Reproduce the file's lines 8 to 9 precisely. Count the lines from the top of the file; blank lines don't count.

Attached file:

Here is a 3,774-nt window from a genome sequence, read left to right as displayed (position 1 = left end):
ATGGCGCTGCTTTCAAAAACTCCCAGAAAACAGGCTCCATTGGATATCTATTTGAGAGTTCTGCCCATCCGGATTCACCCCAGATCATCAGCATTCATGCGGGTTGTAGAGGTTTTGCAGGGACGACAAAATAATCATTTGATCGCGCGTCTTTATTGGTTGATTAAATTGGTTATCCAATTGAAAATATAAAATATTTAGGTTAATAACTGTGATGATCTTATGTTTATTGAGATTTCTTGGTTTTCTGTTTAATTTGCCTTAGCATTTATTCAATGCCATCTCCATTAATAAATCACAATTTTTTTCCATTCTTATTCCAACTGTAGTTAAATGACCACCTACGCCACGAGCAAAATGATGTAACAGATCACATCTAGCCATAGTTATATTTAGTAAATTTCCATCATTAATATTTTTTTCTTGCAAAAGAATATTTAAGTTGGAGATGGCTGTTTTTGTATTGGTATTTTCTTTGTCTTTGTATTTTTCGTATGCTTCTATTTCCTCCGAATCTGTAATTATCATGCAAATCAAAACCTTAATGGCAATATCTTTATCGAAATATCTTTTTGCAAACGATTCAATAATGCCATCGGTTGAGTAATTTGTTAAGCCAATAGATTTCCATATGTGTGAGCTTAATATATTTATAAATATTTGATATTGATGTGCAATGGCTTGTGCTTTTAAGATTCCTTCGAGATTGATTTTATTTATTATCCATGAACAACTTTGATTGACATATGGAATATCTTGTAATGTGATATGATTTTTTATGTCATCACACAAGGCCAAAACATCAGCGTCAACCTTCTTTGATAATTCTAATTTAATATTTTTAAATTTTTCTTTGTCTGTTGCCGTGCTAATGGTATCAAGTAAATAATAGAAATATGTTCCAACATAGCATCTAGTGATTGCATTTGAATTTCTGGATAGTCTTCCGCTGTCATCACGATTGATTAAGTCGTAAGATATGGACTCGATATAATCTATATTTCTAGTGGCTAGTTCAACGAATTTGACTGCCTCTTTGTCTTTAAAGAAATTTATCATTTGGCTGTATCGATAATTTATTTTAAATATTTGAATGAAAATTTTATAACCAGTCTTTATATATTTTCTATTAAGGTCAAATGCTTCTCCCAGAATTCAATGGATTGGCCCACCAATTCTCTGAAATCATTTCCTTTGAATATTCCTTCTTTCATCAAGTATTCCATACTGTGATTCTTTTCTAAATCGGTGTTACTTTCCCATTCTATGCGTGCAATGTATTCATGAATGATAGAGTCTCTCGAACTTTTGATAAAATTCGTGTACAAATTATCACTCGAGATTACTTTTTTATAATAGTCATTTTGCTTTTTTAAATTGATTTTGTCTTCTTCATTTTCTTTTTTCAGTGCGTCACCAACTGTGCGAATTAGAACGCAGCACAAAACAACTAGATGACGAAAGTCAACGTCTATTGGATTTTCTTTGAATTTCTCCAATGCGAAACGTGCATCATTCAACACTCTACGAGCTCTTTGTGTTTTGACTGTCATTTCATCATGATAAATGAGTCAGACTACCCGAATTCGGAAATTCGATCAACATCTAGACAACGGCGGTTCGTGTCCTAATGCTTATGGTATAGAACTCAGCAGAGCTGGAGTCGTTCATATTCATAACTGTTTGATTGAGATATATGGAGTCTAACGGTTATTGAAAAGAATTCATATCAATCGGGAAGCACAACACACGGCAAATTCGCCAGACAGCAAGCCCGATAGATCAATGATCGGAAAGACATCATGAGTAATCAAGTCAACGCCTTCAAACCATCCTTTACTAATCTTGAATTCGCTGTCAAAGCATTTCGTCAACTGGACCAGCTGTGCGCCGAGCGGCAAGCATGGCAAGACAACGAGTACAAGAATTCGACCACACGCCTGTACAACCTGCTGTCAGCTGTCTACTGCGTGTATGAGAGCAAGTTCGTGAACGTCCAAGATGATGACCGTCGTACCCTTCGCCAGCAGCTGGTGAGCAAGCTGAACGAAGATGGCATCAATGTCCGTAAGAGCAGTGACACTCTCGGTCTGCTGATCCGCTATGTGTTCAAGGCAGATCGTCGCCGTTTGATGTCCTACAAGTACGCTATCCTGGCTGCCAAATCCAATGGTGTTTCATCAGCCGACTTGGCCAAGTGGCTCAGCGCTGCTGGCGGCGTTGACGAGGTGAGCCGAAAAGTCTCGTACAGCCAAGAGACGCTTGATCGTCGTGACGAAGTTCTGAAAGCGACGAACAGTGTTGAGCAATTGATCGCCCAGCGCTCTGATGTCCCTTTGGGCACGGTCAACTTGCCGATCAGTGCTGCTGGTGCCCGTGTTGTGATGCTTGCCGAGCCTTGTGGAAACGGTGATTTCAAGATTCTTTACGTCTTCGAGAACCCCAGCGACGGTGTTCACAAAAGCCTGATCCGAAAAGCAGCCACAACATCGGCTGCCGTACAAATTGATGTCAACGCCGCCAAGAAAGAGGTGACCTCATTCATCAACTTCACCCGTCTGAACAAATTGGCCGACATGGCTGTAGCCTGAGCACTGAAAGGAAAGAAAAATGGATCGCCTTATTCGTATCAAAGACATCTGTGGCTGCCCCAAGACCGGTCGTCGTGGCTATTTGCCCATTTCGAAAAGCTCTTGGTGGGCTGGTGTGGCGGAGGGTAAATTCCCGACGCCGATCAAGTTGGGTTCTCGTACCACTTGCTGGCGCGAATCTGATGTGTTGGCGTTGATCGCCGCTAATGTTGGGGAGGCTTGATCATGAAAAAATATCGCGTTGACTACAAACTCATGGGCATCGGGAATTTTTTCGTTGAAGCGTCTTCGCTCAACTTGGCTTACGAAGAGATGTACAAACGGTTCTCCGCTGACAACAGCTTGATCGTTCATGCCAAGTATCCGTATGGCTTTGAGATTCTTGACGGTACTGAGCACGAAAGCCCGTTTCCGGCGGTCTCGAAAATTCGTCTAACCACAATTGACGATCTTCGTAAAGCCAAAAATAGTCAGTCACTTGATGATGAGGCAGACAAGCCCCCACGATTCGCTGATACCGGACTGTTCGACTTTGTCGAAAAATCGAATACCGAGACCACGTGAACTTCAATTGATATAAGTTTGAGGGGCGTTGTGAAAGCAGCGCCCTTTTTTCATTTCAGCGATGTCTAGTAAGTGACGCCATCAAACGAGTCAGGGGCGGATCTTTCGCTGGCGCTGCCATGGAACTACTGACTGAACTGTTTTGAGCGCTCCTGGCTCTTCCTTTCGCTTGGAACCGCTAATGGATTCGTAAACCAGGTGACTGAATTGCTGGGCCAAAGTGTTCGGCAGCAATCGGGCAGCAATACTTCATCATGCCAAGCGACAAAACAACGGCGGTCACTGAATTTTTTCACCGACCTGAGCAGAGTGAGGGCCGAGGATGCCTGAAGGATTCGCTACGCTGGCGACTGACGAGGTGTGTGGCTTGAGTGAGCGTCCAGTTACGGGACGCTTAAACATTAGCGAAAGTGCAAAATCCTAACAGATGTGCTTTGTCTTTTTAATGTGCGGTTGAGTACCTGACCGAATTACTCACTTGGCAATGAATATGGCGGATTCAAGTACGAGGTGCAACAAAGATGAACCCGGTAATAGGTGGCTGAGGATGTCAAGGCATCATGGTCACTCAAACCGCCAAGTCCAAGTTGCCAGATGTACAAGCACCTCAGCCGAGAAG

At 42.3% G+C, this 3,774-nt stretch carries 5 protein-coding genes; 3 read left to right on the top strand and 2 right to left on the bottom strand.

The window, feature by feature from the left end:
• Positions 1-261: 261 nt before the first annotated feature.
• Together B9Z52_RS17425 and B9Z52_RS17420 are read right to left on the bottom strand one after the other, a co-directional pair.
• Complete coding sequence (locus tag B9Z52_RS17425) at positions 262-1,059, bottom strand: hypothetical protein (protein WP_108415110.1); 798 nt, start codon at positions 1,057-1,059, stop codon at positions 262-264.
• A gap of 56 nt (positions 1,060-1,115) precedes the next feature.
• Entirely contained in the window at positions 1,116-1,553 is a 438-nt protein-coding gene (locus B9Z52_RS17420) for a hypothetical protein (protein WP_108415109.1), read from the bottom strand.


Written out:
• A gap of 56 nt (positions 1,060-1,115) precedes the next feature.
• Entirely contained in the window at positions 1,116-1,553 is a 438-nt protein-coding gene (locus B9Z52_RS17420) for a hypothetical protein (protein WP_108415109.1), read from the bottom strand.